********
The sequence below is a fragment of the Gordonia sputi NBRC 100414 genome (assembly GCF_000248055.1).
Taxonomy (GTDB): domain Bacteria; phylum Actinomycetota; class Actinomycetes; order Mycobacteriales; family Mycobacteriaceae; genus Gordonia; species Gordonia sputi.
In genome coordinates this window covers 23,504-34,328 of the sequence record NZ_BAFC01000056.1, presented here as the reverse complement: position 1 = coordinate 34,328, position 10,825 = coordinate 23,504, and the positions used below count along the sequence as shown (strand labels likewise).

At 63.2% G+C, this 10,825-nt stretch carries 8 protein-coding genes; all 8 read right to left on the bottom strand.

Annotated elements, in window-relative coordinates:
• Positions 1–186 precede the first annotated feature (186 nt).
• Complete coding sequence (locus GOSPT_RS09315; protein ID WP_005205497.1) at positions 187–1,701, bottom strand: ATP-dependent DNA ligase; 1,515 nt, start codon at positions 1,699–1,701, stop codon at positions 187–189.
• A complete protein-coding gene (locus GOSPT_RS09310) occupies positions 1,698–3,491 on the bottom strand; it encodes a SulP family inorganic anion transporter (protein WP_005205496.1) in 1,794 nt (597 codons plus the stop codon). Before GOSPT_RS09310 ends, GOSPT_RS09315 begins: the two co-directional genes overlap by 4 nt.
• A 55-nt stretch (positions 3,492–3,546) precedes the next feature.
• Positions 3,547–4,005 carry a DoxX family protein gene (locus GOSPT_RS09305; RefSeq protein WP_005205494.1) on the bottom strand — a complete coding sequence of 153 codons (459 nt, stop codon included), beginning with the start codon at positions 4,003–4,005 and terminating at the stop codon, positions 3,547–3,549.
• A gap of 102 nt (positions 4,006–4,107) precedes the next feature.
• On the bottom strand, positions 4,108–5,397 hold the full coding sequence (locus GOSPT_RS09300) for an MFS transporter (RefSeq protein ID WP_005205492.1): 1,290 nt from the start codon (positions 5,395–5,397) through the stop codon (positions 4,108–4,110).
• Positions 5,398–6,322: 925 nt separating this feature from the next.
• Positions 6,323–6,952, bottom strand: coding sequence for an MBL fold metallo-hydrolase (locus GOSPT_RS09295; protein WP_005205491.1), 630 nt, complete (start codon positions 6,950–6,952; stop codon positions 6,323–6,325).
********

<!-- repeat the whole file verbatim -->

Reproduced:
The sequence below is a fragment of the Gordonia sputi NBRC 100414 genome (assembly GCF_000248055.1).
Taxonomy (GTDB): domain Bacteria; phylum Actinomycetota; class Actinomycetes; order Mycobacteriales; family Mycobacteriaceae; genus Gordonia; species Gordonia sputi.
In genome coordinates this window covers 23,504-34,328 of the sequence record NZ_BAFC01000056.1, presented here as the reverse complement: position 1 = coordinate 34,328, position 10,825 = coordinate 23,504, and the positions used below count along the sequence as shown (strand labels likewise).

At 63.2% G+C, this 10,825-nt stretch carries 8 protein-coding genes; all 8 read right to left on the bottom strand.

Annotated elements, in window-relative coordinates:
• Positions 1–186 precede the first annotated feature (186 nt).
• Complete coding sequence (locus GOSPT_RS09315; protein ID WP_005205497.1) at positions 187–1,701, bottom strand: ATP-dependent DNA ligase; 1,515 nt, start codon at positions 1,699–1,701, stop codon at positions 187–189.
• A complete protein-coding gene (locus GOSPT_RS09310) occupies positions 1,698–3,491 on the bottom strand; it encodes a SulP family inorganic anion transporter (protein WP_005205496.1) in 1,794 nt (597 codons plus the stop codon). Before GOSPT_RS09310 ends, GOSPT_RS09315 begins: the two co-directional genes overlap by 4 nt.
• A 55-nt stretch (positions 3,492–3,546) precedes the next feature.
• Positions 3,547–4,005 carry a DoxX family protein gene (locus GOSPT_RS09305; RefSeq protein WP_005205494.1) on the bottom strand — a complete coding sequence of 153 codons (459 nt, stop codon included), beginning with the start codon at positions 4,003–4,005 and terminating at the stop codon, positions 3,547–3,549.
• A gap of 102 nt (positions 4,006–4,107) precedes the next feature.
• On the bottom strand, positions 4,108–5,397 hold the full coding sequence (locus GOSPT_RS09300) for an MFS transporter (RefSeq protein ID WP_005205492.1): 1,290 nt from the start codon (positions 5,395–5,397) through the stop codon (positions 4,108–4,110).
• Positions 5,398–6,322: 925 nt separating this feature from the next.
• Positions 6,323–6,952, bottom strand: coding sequence for an MBL fold metallo-hydrolase (locus GOSPT_RS09295; protein WP_005205491.1), 630 nt, complete (start codon positions 6,950–6,952; stop codon positions 6,323–6,325).